AUSTIN, Texas, May 10, 2023 (Newswire.com) - ScratchWorks, a collaborative to help school food professionals create a community to increase scratch cooking, held its first annual gathering in Austin, Texas, for more than 100 school district food service leaders from around the country.
The three-day event opened with remarks from founding member Nancy Easton, Executive Director of Wellness in the Schools, who stated, "We are not an organization, we are a collaborative; and this is not a conference, it is a gathering. There are no vendors here to sell you anything, only a space to connect and learn from each other."
ScratchWorks was conceived during the summer of 2019 when a group of nonprofits and school food service operators came together to consider what could be done to accelerate change in school food. ScratchWorks was born, a collective of school food professionals and non-profit organizations, developed by and for food service operators, committed to supporting school districts in cooking school meals from scratch using whole, fresh ingredients. Unique to this collective is its funding model — the donors, Life Time Foundation and Whole Kids Foundation, are also its partners who continually collaborate with the districts to meet their goals.
A significant component of support offered by this collective was the development of a multi-day professional development and networking event that brought together school food programs from across the country wanting to increase their scratch cooking practices. The inaugural event took place in Austin, Texas, on April 24-26, 2023. Representatives from over 100 school districts came together for this multi-day event, featuring nearly 20 educational sessions led by school food operation leaders from across the country. Sessions included topics such as Scratch vs. Speed Scratch, Message Development for Your Program, Policies and Legislation Supporting Scratch Cooking, Recipe and Menu Development and many more. Founding member and Minneapolis Public Schools Director of Culinary and Wellness Services Bertrand Weber commented, "You could feel how different this event was and how invigorated attendees were after the three days. Building these relationships will ensure we have a network to lean on when we have questions."
The event opened up with a keynote address by Chef Andrew Zimmern, TV personality, chef, writer and social justice advocate. Chef Zimmern applauded the attendees for pushing past the status quo and emphatically stated, "The question isn't can we afford to do this? The fact is we can't afford not to. It would cost us $17 billion to fully restore scratch cooking in our national public school system, including equipment, re-builds, product and staff. Sounds like a lot. But our federal budget is $6.3 trillion annually. So $17 billion is a rounding error when it comes to the cost; it's 0.0027% of the federal budget."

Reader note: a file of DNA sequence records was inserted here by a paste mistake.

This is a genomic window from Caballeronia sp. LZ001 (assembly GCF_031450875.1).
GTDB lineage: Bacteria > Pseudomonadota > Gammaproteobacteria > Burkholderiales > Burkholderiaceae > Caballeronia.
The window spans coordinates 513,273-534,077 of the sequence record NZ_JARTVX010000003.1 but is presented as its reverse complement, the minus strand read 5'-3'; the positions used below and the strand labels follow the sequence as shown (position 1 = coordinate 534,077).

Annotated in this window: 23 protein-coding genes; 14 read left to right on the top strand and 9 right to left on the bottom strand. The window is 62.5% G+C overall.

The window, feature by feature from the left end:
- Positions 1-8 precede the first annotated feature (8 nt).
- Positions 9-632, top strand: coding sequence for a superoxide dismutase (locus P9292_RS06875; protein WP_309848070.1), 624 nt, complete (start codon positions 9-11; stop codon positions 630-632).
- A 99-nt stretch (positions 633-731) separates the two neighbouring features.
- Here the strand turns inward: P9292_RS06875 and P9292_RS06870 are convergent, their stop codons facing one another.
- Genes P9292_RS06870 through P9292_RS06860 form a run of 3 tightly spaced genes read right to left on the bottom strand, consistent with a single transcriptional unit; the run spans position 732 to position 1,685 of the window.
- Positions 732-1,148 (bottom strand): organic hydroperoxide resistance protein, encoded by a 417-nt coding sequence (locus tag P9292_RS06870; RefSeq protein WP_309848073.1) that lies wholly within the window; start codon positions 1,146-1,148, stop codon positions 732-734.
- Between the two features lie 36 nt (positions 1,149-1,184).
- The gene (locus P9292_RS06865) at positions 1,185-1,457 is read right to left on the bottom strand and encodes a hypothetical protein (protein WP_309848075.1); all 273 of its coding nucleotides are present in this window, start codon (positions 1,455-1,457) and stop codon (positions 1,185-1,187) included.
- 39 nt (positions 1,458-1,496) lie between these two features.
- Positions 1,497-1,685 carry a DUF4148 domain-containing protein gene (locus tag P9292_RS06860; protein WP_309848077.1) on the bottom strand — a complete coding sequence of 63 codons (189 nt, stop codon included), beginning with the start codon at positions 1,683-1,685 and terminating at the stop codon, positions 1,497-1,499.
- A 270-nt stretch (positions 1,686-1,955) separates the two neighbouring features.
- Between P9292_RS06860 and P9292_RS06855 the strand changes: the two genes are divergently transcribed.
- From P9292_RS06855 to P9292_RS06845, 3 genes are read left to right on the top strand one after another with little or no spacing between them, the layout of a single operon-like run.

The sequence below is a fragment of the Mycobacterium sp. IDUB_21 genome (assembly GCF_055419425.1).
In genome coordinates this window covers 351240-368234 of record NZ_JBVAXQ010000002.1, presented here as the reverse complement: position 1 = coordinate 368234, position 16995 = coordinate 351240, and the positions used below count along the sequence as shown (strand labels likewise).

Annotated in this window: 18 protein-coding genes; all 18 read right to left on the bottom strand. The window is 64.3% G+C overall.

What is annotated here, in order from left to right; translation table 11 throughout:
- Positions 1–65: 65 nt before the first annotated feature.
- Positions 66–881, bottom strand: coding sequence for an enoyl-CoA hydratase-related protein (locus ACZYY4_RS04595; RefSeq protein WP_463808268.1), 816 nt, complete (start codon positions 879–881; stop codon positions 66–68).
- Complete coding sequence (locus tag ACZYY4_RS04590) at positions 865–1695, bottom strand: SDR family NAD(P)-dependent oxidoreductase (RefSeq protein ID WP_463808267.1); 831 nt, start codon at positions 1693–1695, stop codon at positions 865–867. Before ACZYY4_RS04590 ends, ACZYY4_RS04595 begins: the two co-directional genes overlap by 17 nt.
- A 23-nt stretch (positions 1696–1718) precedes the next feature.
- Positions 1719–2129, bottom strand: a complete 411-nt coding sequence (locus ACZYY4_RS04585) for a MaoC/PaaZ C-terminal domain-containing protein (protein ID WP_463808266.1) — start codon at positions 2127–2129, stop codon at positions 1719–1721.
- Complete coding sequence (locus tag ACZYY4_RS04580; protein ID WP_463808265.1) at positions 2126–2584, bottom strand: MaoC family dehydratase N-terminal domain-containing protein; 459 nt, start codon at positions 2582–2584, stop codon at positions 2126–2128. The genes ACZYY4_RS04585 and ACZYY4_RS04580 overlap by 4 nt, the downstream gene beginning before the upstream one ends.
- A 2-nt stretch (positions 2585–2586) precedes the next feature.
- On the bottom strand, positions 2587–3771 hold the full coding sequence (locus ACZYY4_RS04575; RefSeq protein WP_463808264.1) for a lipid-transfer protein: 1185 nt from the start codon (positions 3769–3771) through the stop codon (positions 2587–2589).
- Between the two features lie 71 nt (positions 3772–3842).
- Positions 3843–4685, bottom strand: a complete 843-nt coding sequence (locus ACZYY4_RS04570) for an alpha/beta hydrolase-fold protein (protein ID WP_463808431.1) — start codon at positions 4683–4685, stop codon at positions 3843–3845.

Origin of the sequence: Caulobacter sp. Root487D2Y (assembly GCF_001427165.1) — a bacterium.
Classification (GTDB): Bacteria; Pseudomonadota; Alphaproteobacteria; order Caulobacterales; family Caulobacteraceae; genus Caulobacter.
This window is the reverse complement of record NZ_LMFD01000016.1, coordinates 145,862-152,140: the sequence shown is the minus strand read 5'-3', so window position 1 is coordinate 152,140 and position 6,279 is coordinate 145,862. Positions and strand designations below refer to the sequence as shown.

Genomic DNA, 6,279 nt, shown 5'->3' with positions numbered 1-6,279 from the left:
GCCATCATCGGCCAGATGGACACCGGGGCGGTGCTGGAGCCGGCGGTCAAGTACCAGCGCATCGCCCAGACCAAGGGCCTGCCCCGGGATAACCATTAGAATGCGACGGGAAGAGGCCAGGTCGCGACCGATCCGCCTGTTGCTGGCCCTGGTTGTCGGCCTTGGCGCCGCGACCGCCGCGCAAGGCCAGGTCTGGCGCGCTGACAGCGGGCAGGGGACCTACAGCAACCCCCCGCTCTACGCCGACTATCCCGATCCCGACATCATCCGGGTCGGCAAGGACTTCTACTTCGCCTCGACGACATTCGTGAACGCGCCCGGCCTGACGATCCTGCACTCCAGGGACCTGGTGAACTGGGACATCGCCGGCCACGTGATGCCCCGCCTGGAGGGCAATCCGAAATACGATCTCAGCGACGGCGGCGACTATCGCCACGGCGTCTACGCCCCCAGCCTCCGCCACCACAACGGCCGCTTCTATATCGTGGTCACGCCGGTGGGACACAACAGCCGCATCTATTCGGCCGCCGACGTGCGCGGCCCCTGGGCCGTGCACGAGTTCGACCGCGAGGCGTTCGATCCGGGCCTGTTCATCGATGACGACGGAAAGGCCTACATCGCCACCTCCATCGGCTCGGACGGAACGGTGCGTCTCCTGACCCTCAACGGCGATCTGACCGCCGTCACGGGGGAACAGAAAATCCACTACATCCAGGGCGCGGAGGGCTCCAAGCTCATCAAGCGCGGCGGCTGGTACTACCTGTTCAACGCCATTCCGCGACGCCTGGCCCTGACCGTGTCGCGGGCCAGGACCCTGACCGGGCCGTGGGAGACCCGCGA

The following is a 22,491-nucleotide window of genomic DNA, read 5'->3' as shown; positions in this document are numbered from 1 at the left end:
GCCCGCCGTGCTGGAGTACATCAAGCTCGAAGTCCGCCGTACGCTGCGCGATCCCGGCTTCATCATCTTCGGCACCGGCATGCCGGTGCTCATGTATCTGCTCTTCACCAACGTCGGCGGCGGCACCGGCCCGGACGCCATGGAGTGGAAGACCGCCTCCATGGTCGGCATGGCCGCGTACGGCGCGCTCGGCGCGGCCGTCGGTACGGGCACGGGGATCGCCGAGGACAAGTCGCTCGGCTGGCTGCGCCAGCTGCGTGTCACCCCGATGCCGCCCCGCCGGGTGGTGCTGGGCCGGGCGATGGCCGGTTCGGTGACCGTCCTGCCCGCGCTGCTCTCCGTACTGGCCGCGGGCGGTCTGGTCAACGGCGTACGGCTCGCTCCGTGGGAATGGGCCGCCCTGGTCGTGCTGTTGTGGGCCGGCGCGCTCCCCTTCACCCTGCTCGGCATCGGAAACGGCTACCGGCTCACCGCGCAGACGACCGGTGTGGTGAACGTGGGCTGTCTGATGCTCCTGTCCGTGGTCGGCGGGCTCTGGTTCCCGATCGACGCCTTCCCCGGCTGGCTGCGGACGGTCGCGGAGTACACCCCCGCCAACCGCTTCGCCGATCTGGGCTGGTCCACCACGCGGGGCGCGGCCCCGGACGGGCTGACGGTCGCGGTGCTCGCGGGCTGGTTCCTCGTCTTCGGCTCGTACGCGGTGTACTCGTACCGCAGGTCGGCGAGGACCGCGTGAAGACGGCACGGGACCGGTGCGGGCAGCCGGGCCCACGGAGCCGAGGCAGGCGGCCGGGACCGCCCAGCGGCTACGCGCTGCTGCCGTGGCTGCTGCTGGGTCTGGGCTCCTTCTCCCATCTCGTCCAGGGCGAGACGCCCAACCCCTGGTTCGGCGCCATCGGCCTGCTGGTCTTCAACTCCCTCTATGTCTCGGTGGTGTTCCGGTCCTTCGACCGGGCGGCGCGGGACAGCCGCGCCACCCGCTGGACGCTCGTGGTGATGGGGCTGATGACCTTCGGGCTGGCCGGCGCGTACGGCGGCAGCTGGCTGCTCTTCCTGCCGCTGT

School food leaders from districts across 18 states and representing enrollment of over 1.1 million students shared in their excitement for a new kind of event. While there are many conferences that support a broad spectrum of school food operation topics, this gathering was the first national event to focus all of its educational sessions and experiences around scratch cooking in schools. It is well known that scratch cooking presents more complexities than serving packaged food and ScratchWorks believes that bringing leaders together to share their experiences and build relationships is one of the most significant things that can be done to increase scratch cooking in schools in the country.
The closing session was an interview with USDA's Food and Nutrition Services Administrator Cindy Long who offered up her philosophy on scratch cooking in schools. "What I feel like I've learned is that there is no one answer for every circumstance. Scratch cooking clearly offers benefits. You have much more control. You can tailor to your community. It supports engagement and connection with food."
When the floor was opened for questions, district leaders asked about the new proposed rule, particularly around more stringent sodium standards. Administrator Long emphasized that new proposed updates to the nutrition standards are to be executed over 10 years and they are applied to a menu cycle not a meal so with scratch cooking, there is more flexibility.
Since cooking and food were at the core of the experience, districts were encouraged to submit their recipes prior as event planners chose breakfast and lunch menus. Some of the favorites included a Chickpea Masala submitted by Bellingham Washington Public Schools and a Cambodian Lok Lak served at Lowell Public Schools in Massachusetts, which caters to its local Southeast Asian student population.
ScratchWorks is a collective of school food professionals and non-profit organizations committed to supporting school districts in cooking school meals from scratch using whole, fresh ingredients that provide students with the nutrition they need for their educational success, health and wellbeing. Founding members include Andrew Benson, Ann Cooper, Amy Maclosky, Ryan Mikolaycik, Stephen O'Brien and Bertrand Weber as well as Chef Ann Foundation, Life Time Foundation, Wellness in the Schools and Whole Kids Foundation.Contact Information:
512 289 9258
Pictured: USDA's Food and Nutrition Services Administrator Cindy Long and Minneapolis Public Schools Director of Culinary and Wellness Services Bertrand Weber. Photo by: Jetter Photo
Pictured: Andrew Zimmern, TV personality, chef, writer and social justice advocate. Photo by: Jetter Photo
Original Source: Over 100 School District Food Service Leaders Gather in Austin, Texas, for the First National Gathering to Increase Scratch Cooking
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